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Myers-Briggs Type Indicator.

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Presentation on theme: "Myers-Briggs Type Indicator."— Presentation transcript:

1 Myers-Briggs Type Indicator

2 Introduction and Purpose
To discuss the basics of MBTI and how we can utilize it to understand our individual preferences. To help us understand and value the preferences of others. Has anyone taken the instrument before?

3 Agenda Overview & history What MBTI is/is not Why it’s a useful tool
Four dimensions of type

4 MBTI Overview & History
Based on Carl Jung’s work and theory of psychological types “Seemingly random variations in behavior is actually quite orderly and consistent, being due to basic differences in the way individuals prefer to use their perception and judgment.” ~ Carl Jung Carl Jung - - a Swiss psychiatrist who developed one of the most comprehensive theories of explaining human behavior He was a student of Freud. Freud taught that personality was formed by age 5. Jung didn’t buy into that and decided to part company.

5 What MBTI Is A tool designed to implement the theories of Carl Jung.
A tool that helps us to look at our psychological preferences and mental habits. These preferences represent consistent and enduring patterns of how we use our minds. Perform the handwriting exercise: Have them write the name Have them write their name with their other hand. Ask them: How would you describe the differences between the two experiences? Did they feel different? Are there difference in the quality of the writing? 3. Explain, when you engage in everyday behaviors that utilize your natural type preferences, They tend to feel natural, comfortable, and confident. When people engage in behaviors that call on their nonpreferences, they tend to feel unnatural, Uncomfortable, and less confident. And may tend to find ways to avoid those tasks. With practice, people can develop greater confidence and competence in their nonpreferences. However, it does take energy and effort to learn to use them, just as it woulld to learn to write with your Nondominate hand.

6 Why MBTI is Useful As a self development tool to help us evaluate our preferences. By being aware of our own and others’ preferences, improvement can be made in areas such as: Communication Team Building Problem Solving Conflict Resolution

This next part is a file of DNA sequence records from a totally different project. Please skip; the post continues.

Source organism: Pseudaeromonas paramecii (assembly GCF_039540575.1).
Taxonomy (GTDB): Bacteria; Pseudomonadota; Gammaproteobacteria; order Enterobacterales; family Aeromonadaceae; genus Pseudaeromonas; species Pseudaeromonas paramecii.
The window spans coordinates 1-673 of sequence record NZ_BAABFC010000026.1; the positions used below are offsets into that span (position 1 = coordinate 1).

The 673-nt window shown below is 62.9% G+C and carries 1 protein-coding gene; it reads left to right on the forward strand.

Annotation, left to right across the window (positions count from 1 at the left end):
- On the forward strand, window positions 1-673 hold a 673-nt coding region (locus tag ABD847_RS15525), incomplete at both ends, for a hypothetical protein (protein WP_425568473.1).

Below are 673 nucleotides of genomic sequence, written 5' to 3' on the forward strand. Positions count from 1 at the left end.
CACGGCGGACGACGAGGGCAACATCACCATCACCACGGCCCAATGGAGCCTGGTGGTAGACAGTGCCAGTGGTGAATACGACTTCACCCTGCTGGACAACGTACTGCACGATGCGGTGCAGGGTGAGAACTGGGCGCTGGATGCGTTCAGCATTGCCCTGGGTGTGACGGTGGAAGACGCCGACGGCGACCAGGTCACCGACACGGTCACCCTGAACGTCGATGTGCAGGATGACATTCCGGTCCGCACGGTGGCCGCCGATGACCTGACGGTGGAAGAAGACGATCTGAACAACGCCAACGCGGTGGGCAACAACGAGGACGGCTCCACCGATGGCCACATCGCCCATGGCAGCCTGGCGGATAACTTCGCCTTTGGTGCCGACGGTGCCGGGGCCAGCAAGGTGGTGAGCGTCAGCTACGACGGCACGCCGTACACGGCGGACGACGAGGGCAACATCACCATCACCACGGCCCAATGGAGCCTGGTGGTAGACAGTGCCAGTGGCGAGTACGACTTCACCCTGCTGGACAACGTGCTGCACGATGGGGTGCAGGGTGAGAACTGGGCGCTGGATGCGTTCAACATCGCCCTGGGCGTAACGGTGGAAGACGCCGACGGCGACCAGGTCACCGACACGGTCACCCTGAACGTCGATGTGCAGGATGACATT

7 Four Dimensions of Type
Focus and source of energy Extraversion Introversion Information Gathering Sensing iNtuition Decision Making Broken down into 4 dimensions Makes up 16 individual personality types Thinking Feeling Life Style Orientation Judging Perceiving

8 Focus and Source of Energy
I Extraversion Introversion

9 Focus and Source of Energy
Extraversion Introversion Outer world of people and things Inner world of thoughts and reflections

10 Extraversion Energized by the outer world Focus on people and things
Tend to talk first, think later Think out loud, to reveal half-thought ideas Find listening more difficult than talking Easily engaged in a conversation and may even dominate the conversation

11 Introversion Energized by the inner world Listen more than talk
Think first, then act Rehearse things before saying them Is recharged by the peace and quiet of having time alone Are perceived as a good listener but feel others take advantage of and run over them

12 Information Gathering
S N Sensing Intuition

13 Information Gathering
Sensing iNtuition Looks for possibilities, meanings, insights, & connections Lives in the “here and now” & depends on the five senses

14 Sensing Focuses on facts, details, and specifics
Trusts actual experience Prefers to concentrate on what you are doing at the moment – deals with here and now Would prefer to work with facts and figures rather than ideas and theories Prefers to do things “the way we always have” Keepers of tradition – Do not like change

15 iNtuition Focuses on the big picture and possibilities
Believe details are boring Find the future and possibilities intriguing Thinks about future implications Thinks about many things at once which causes people to view you as absent-minded Trusts their gut instincts Does not like routine tasks – Can handle change

16 Decision Making T F Thinking Feeling

17 Decision Making Thinking Feeling Logic and objectivity
Impact on people

18 Thinking Do not mind making difficult decisions
Make decisions based on logic and objectivity Enjoy proving a point for sake of clarity Tends to see flaws Do not mind making difficult decisions Appears cool and reserved Think it is more important to be right rather than liked

19 Feeling Considers others feelings when making a decision
Will overextend themselves to assist with others needs Can easily put themselves in others shoes Prefers harmony Won’t hesitate to apologize for offending someone Openly displays a warmth, empathy, and compassion

20 Life Style Orientation
J P Judging Perceiving

21 Life Style Orientation
Judging Perceiving Prefers to plan and control the outer world Adjusts and adapts to the outer world

22 Judging Pays attention to time and is prompt
Prefers to finish projects Work first, play later Likes to make a plan and stick to it Finds comfort in schedules Keeps “to do” lists Thrives on order

23 Perceiving Plays first, works later Likes to keep plans flexible
Prefers the freedom to be spontaneous Are easily distracted Works in last minute spurts of energy to complete projects Loves to explore the unknown

24 People Come In All Types

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